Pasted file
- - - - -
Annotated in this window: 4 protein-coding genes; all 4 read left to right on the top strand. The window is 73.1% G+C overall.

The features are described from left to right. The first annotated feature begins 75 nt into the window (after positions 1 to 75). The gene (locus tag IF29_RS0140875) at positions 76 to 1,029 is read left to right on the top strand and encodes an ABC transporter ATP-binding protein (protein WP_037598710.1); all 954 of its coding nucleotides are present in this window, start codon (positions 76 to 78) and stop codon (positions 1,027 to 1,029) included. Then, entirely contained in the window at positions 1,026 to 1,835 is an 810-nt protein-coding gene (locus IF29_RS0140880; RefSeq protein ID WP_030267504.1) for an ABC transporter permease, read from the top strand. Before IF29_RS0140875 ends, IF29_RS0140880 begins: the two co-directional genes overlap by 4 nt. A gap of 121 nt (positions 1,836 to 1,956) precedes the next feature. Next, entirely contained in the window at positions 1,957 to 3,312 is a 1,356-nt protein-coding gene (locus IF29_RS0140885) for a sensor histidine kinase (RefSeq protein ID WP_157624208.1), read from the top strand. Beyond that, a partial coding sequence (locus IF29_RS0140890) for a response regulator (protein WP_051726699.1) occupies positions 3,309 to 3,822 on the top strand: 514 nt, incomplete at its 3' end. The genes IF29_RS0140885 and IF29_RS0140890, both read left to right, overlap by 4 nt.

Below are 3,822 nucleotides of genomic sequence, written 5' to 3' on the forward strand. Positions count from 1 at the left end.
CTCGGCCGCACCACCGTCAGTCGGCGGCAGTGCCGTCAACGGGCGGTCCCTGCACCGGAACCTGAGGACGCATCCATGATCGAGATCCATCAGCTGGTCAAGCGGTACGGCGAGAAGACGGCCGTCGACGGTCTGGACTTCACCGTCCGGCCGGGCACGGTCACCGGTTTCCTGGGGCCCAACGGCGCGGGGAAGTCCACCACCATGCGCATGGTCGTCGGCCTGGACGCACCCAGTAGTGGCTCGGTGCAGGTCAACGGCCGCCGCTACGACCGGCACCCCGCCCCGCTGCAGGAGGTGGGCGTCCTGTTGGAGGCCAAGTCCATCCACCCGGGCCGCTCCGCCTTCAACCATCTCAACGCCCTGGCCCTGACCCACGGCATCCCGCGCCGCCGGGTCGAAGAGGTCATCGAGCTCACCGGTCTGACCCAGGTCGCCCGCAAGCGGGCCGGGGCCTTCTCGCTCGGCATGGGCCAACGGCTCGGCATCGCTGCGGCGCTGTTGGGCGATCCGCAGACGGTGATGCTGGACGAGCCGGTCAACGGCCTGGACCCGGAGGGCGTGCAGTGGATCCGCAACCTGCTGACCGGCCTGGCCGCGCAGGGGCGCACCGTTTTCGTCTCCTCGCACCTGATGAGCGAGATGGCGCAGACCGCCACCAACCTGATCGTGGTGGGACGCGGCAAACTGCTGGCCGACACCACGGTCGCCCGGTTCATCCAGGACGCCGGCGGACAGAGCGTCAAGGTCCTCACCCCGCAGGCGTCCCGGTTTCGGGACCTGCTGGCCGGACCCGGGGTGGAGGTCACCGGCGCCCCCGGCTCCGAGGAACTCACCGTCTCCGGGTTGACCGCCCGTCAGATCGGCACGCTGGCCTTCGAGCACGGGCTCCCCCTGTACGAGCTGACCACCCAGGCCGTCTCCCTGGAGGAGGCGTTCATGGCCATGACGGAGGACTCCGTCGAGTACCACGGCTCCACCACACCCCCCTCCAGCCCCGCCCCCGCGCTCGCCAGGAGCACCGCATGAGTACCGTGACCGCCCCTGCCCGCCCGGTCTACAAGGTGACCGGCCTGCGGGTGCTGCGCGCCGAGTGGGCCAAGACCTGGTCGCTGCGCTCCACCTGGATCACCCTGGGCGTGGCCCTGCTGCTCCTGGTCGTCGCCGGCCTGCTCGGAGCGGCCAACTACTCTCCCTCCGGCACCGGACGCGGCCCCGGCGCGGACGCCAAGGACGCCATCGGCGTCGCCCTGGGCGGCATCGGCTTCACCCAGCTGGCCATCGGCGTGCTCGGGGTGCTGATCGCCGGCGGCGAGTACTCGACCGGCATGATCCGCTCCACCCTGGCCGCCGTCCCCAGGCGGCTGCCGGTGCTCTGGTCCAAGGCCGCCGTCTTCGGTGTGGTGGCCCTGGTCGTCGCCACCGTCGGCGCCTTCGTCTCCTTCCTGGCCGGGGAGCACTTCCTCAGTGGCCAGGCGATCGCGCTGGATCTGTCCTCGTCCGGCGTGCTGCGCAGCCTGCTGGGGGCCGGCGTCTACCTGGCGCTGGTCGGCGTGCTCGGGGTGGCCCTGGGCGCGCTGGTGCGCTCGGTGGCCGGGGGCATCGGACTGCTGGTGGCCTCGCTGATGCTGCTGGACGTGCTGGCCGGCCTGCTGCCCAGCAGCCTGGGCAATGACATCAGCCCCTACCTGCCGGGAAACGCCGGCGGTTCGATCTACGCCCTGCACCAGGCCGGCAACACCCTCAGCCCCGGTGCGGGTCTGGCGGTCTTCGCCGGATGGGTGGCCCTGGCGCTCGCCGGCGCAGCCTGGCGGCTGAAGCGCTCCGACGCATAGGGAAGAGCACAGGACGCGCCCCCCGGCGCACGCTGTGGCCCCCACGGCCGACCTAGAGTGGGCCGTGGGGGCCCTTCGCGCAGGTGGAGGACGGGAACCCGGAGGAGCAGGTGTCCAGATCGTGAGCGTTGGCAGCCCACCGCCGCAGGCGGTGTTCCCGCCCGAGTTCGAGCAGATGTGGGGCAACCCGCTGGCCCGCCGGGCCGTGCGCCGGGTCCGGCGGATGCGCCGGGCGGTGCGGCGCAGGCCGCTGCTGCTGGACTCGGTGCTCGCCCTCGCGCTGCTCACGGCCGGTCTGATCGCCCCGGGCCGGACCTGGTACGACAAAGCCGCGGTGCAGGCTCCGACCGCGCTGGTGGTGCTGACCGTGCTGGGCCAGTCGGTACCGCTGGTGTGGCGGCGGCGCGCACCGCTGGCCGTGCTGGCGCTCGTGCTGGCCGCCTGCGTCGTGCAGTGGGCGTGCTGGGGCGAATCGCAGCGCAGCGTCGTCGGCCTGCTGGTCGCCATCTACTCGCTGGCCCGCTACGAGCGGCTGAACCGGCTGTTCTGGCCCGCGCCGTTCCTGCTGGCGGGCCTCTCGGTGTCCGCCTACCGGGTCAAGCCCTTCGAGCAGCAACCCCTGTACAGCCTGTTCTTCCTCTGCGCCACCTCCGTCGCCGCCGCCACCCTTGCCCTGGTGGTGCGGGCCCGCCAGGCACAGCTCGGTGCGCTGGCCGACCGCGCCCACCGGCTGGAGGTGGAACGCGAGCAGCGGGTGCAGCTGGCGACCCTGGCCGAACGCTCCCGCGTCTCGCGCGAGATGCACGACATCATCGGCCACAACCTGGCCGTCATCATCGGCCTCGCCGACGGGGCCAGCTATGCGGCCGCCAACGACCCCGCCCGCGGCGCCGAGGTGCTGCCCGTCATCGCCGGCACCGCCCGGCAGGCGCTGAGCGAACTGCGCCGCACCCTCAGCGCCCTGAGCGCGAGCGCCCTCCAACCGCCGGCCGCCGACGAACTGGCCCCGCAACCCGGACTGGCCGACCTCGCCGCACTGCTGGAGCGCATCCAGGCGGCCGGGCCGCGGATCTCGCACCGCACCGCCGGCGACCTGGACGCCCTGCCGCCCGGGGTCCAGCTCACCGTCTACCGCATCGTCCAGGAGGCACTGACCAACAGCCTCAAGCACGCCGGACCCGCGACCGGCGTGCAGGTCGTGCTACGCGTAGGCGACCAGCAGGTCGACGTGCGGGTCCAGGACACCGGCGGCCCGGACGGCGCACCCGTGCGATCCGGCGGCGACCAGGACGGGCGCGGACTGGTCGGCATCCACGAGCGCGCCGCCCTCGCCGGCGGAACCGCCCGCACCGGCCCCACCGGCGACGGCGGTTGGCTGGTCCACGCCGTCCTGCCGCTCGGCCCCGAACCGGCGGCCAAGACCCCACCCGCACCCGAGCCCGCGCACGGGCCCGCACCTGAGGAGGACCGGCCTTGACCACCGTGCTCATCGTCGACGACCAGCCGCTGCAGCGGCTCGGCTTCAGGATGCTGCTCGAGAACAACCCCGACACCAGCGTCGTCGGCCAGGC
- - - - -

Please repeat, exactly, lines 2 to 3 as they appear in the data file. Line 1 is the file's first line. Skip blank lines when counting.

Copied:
The features are described from left to right. The first annotated feature begins 75 nt into the window (after positions 1 to 75). The gene (locus tag IF29_RS0140875) at positions 76 to 1,029 is read left to right on the top strand and encodes an ABC transporter ATP-binding protein (protein WP_037598710.1); all 954 of its coding nucleotides are present in this window, start codon (positions 76 to 78) and stop codon (positions 1,027 to 1,029) included. Then, entirely contained in the window at positions 1,026 to 1,835 is an 810-nt protein-coding gene (locus IF29_RS0140880; RefSeq protein ID WP_030267504.1) for an ABC transporter permease, read from the top strand. Before IF29_RS0140875 ends, IF29_RS0140880 begins: the two co-directional genes overlap by 4 nt. A gap of 121 nt (positions 1,836 to 1,956) precedes the next feature. Next, entirely contained in the window at positions 1,957 to 3,312 is a 1,356-nt protein-coding gene (locus IF29_RS0140885) for a sensor histidine kinase (RefSeq protein ID WP_157624208.1), read from the top strand. Beyond that, a partial coding sequence (locus IF29_RS0140890) for a response regulator (protein WP_051726699.1) occupies positions 3,309 to 3,822 on the top strand: 514 nt, incomplete at its 3' end. The genes IF29_RS0140885 and IF29_RS0140890, both read left to right, overlap by 4 nt.

Below are 3,822 nucleotides of genomic sequence, written 5' to 3' on the forward strand. Positions count from 1 at the left end.